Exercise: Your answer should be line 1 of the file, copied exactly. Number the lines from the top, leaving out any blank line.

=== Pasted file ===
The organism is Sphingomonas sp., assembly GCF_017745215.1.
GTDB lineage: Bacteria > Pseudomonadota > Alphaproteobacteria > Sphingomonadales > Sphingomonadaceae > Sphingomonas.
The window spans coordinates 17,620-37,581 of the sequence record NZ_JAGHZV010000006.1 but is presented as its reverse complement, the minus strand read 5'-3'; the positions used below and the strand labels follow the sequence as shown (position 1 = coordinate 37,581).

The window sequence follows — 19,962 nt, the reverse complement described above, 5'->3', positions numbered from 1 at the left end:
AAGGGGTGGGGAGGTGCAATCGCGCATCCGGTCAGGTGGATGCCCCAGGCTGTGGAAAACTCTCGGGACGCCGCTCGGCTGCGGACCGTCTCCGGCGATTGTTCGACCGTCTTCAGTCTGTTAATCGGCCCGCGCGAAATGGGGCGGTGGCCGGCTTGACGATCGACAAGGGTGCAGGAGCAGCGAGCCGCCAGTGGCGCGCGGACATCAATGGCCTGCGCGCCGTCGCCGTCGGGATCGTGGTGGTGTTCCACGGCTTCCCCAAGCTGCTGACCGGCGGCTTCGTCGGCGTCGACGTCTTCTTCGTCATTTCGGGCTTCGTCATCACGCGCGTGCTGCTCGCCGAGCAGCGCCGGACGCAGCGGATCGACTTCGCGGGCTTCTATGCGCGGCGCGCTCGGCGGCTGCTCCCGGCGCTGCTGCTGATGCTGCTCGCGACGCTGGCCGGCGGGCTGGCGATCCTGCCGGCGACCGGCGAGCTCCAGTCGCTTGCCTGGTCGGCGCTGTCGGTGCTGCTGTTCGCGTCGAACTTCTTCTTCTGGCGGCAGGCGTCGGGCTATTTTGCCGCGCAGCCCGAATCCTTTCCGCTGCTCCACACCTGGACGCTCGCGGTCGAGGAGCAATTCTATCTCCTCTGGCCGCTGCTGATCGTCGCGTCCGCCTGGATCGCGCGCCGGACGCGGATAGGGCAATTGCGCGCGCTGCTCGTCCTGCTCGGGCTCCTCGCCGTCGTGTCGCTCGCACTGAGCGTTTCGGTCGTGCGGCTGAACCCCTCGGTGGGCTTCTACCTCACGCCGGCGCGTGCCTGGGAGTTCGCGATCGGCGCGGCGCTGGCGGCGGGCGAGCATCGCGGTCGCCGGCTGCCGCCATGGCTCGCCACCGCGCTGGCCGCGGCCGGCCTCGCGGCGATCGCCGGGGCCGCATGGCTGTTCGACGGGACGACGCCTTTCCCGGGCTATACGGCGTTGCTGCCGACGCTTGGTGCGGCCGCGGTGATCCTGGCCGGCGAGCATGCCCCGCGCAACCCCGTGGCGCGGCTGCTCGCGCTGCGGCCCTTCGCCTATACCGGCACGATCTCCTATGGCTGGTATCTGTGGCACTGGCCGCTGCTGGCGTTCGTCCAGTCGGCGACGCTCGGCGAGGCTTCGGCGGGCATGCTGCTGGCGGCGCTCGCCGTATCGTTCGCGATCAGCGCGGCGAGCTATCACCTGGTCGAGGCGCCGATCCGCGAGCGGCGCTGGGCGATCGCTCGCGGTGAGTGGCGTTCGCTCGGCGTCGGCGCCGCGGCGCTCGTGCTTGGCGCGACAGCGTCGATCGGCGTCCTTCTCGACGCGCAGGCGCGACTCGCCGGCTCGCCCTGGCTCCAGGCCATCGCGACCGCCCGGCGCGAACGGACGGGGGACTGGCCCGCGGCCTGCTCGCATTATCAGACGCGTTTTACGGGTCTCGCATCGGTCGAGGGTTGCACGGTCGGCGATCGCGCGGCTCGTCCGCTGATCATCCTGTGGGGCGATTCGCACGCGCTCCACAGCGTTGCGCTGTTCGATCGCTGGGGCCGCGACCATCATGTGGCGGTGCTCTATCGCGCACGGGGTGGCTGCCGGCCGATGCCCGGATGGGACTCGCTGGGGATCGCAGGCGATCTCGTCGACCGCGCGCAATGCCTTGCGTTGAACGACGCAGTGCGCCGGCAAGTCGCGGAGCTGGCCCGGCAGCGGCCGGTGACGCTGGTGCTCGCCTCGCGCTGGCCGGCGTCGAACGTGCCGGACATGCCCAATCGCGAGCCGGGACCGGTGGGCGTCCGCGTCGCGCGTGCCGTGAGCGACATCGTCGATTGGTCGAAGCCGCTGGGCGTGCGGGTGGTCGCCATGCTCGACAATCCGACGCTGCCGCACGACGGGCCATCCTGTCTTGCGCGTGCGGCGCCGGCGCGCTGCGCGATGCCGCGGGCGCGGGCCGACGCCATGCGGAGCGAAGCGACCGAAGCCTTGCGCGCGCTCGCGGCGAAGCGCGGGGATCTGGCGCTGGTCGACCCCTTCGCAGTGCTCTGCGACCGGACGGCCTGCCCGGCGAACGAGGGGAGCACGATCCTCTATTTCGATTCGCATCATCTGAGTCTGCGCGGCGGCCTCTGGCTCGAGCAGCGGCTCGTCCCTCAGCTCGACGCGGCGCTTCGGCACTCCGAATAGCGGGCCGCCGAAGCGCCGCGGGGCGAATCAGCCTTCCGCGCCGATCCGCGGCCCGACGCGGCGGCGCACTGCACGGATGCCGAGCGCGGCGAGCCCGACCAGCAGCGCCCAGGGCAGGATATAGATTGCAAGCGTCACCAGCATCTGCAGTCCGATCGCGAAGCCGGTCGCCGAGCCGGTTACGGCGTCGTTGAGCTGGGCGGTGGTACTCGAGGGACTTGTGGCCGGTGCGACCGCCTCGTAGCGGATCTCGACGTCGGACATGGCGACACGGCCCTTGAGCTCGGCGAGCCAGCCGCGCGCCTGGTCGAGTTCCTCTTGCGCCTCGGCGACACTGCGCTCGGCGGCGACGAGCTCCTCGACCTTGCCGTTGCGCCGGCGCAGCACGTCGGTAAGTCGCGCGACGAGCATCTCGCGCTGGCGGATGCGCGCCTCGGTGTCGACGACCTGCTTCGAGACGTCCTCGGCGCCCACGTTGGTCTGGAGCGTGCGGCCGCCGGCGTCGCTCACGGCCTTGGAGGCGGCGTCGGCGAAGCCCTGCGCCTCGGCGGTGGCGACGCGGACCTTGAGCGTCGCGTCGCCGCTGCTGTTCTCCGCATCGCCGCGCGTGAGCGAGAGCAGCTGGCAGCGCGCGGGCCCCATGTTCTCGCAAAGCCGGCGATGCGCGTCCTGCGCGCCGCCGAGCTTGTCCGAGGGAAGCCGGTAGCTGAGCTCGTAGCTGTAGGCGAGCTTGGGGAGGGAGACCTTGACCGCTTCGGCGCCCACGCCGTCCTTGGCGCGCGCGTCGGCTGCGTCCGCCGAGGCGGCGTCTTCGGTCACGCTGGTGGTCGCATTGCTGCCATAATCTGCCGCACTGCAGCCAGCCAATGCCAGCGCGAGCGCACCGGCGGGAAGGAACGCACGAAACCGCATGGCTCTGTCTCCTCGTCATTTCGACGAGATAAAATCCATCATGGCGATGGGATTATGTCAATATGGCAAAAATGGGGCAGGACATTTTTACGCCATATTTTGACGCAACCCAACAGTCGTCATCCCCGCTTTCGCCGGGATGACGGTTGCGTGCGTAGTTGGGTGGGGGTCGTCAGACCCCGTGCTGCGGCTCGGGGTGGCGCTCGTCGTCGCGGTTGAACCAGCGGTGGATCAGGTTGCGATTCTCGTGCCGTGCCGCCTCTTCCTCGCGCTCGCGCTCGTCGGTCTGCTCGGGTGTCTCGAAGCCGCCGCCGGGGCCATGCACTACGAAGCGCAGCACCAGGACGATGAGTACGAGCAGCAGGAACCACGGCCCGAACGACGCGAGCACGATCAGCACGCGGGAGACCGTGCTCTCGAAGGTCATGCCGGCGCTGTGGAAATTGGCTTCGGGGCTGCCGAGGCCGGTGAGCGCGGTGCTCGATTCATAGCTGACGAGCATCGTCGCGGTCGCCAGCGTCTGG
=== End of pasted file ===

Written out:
The organism is Sphingomonas sp., assembly GCF_017745215.1.